The French embassy in Islamabad added the much needed buzz to the art scene after a hiatus caused due to the pandemic with ‘Lumieres’ -a group show o
The French embassy in Islamabad added the much needed buzz to the art scene after a hiatus caused due to the pandemic with ‘Lumieres’ -a group show of six female artists from Pakistan, France, and Morocco. The art exhibition titled ‘Lumieres’ was set up in one of the galleries at the Pakistan National Council of the Arts (PNCA) and was well received by art aficionados of the twin cities who welcomed the much needed reprise while adhering to the COVID SOPs.
The multi-disciplinary, multi-media, and multi-dimensional show featured paintings, photographs, drawings, installations and other art expressions of Christine Ferrer, Farida Batool, Genevieve Gleize, Marium Agha, Risham Syed and Safaa Erruas. It was in fact this very experimental take on the subjects and mediums that indeed made Lumieres a rare experience to witness light’s interplay with the subjects of these talented artist’s choosing and the statements they wanted to make through their art.
It was interesting to watch Marium Agha’s intricate and luxurious art work done in stitch work amalgamating human busts with animal heads – a rare glimpse into how humans can hide their beastly instincts behind a show of opulence. Working in the medium of tapestries, drawings and installations, Agha creates artworks that are a physical manifestation of our globalized sensibilities, deconstructing prevalent ideologies to write a new narrative.
‘Light Bodies’ by Christine Ferrer, a French fashion model turned artist is part of her work on body. The installation of iridescent silhouettes sprawled on the floor are headless and representing the mindless bodies remaining as corpses. Arranged as a round, these corpses are bounded to each other, in a lively posture, joyful, dancingly – signifying how life continues to thrive in a circle of continuity without much intellectual inquiry.
The white panels of Safaa Erruas, the Moroccan artist, who has graduated from the Institute of Fine Arts in Tetouan, titled ‘Parallel Paths’ depict her thoughts of ‘absence, immateriality, transparency, and fragility’. The white of her work is a deliberate constraint on part of the artist and despite the nimbleness and the cold impact of her choice of palette and the materials such as needles, razors, gauzes, metallic thread, cotton and paper, her monochromatic canvases, titled as ‘Parallel Paths’, cast an effect much stronger than one would expect.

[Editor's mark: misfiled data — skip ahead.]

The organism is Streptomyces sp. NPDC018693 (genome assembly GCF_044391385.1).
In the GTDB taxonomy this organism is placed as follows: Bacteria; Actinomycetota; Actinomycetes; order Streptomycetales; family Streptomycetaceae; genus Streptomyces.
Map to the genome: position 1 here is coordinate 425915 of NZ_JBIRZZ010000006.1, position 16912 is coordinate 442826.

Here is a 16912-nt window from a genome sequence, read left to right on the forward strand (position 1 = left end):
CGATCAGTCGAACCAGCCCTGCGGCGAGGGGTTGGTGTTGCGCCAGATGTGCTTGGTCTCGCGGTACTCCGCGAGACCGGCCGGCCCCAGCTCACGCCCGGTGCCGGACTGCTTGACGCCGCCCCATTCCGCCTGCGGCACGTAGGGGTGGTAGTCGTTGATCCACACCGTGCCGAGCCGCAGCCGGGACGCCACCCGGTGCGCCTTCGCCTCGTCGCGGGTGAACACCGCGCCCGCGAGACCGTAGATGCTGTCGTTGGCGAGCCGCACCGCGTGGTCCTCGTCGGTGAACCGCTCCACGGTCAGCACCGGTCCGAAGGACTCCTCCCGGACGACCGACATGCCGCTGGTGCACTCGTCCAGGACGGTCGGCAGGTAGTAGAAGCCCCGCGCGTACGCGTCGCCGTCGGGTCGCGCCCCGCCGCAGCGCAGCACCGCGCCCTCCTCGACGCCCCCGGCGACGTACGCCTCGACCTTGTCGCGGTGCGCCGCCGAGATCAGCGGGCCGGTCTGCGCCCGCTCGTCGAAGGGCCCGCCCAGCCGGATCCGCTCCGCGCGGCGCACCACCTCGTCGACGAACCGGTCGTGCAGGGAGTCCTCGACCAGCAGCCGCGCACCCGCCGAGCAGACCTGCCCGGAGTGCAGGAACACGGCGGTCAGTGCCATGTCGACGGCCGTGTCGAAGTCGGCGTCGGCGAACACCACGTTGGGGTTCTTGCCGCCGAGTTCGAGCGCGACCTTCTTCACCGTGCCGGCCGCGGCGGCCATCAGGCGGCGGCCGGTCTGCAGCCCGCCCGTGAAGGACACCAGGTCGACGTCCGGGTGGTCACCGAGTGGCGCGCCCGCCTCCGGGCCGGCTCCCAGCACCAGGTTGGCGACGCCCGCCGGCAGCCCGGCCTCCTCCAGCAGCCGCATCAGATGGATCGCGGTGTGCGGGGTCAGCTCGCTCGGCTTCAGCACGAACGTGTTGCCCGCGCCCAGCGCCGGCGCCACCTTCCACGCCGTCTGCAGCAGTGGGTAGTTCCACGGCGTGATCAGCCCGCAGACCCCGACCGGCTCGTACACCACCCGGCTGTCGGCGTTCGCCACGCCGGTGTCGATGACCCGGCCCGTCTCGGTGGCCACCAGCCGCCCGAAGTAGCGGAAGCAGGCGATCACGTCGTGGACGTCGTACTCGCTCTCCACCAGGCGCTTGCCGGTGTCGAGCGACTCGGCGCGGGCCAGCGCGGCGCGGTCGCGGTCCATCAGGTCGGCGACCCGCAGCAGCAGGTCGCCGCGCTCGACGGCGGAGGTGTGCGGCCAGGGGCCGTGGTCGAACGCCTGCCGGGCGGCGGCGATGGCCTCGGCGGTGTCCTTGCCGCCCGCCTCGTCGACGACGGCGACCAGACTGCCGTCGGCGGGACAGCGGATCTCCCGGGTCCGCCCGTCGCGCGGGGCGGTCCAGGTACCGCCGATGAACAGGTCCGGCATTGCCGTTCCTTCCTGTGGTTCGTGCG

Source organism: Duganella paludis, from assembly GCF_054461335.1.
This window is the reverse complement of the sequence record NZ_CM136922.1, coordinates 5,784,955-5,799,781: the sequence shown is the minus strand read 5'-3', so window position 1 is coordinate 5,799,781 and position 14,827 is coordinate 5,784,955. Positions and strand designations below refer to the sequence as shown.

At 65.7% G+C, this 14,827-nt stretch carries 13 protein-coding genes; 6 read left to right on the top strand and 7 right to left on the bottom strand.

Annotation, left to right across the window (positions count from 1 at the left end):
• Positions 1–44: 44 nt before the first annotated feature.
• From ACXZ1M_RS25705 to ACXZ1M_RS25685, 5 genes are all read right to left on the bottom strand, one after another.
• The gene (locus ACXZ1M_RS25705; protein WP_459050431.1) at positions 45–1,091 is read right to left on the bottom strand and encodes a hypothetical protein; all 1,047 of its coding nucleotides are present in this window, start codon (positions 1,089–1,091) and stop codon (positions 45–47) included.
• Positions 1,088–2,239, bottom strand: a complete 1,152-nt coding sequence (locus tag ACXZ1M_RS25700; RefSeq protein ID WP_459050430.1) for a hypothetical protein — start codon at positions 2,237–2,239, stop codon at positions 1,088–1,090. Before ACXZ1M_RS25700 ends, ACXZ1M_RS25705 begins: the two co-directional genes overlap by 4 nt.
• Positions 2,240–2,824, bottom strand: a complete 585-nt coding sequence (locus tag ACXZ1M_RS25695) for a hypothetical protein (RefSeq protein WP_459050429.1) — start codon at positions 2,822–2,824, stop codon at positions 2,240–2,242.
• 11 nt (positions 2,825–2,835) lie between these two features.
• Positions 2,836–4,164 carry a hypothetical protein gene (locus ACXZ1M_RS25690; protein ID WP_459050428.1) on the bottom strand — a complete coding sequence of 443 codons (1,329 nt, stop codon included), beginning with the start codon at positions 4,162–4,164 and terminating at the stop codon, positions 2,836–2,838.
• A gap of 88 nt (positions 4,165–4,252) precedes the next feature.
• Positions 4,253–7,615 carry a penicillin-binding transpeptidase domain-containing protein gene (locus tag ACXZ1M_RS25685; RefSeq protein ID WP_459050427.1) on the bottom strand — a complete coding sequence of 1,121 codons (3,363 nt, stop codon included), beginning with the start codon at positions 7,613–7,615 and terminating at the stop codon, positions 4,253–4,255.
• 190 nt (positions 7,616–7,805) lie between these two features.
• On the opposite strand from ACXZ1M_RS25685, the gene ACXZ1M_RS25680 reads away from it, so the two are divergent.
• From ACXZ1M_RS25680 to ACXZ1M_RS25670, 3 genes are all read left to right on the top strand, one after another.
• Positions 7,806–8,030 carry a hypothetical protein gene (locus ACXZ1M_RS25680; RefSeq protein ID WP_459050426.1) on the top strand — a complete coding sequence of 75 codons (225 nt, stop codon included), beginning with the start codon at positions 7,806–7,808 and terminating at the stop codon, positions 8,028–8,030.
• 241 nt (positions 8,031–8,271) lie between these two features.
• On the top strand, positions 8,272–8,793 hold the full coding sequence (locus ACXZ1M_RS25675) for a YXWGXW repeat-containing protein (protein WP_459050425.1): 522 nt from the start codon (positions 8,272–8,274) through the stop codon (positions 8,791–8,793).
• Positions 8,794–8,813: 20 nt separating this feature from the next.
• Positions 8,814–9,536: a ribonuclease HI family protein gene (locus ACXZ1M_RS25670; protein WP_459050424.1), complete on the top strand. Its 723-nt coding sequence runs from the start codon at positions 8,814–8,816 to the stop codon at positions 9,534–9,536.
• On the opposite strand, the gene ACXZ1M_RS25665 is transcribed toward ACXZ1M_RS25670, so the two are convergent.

The photographs put on display by Genevieve Gleize, show ‘things behind things’. In her statement Gleize explains, ‘I wish that my photography contributes to animate the seized moments in their paradoxical immobility, faithful at the same time to their portion of second and to the parts of real and imaginary stories which it conveys.’ Her photos on display, despite their dominant presence, conveyed a feeling of abandonment and destitute.
Farida Batool explores Pakistan’s political upheavals and tumultuous history through her work. She also used virtual reality (VR) to transport the viewer inside another space that was a mixture of visuals. Her body of work on display was a combination of diverse media, referencing a dialectical meeting of visuals in a city full of lights and darkness; suffocation and magic; and, sensuousness and claustrophobia. Her images of the moments of shadows falling on the ground, reminding one of a solitary stroll in a street with possibly the shadows cast by a dim sickly lamp-post, juxtaposed with Faiz Ahmed Faiz’s poetic references to the Dasht-e-Tanhai (the Dessert of Loneliness) are part of everyone’s subconscious experiences.
Risham Syed displayed her compositions of ordinary everyday objects to create corners and tell stories through her work. “These for me are symbols, symbolic of the present times. I turn these symbols into paintings, which is a deliberate act of participation. I juxtapose objects that are reminiscent of a certain time in history. Past provides a context for viewing the present. Curious objects, symbols of class, power, taste, knowledge and advancement in an ordinary arrangement mimic the museum curio cabinets creating historic fictional narratives,” according to Syed.
Lumieres was curated jointly by Zara Sajid, a specialist in the contemporary art sector with experience of more than 8 years of curating exhibitions, having done projects in Berlin, London, Dubai, India and Pakistan; and Stephanie Borsa, a French contemporary art gallery owner and founder of So Arty, an agency that works with private and public institutions for cultural projects. Supported by the French Embassy in Pakistan and PNCA, the project was conceptualized over a year ago amid various lockdowns due to the Covid-19 pandemic for which the curator duo Zara Sajid and Stephanie Borsa are really commendable.
The curatorial note for Lumieres titled, ‘Reflection’ has been written by Odile Guichard, Curator, Musee Vouland, Avignon, France. “Energy source of life, light evokes the visible and the intelligible, the sun, cosmology, fire, lighting, brightness, day and night, contrast, a vast imaginary background’, she wrote. The second part of the project is an exhibition in France in 2023 featuring the same artists. Ghazala Saifi, Parliamentary Secretary (National Heritage & Culture Division) attended and spoke at the opening of the event which was also attended by a large number of artists, art enthusiasts, diplomats, and art journalists.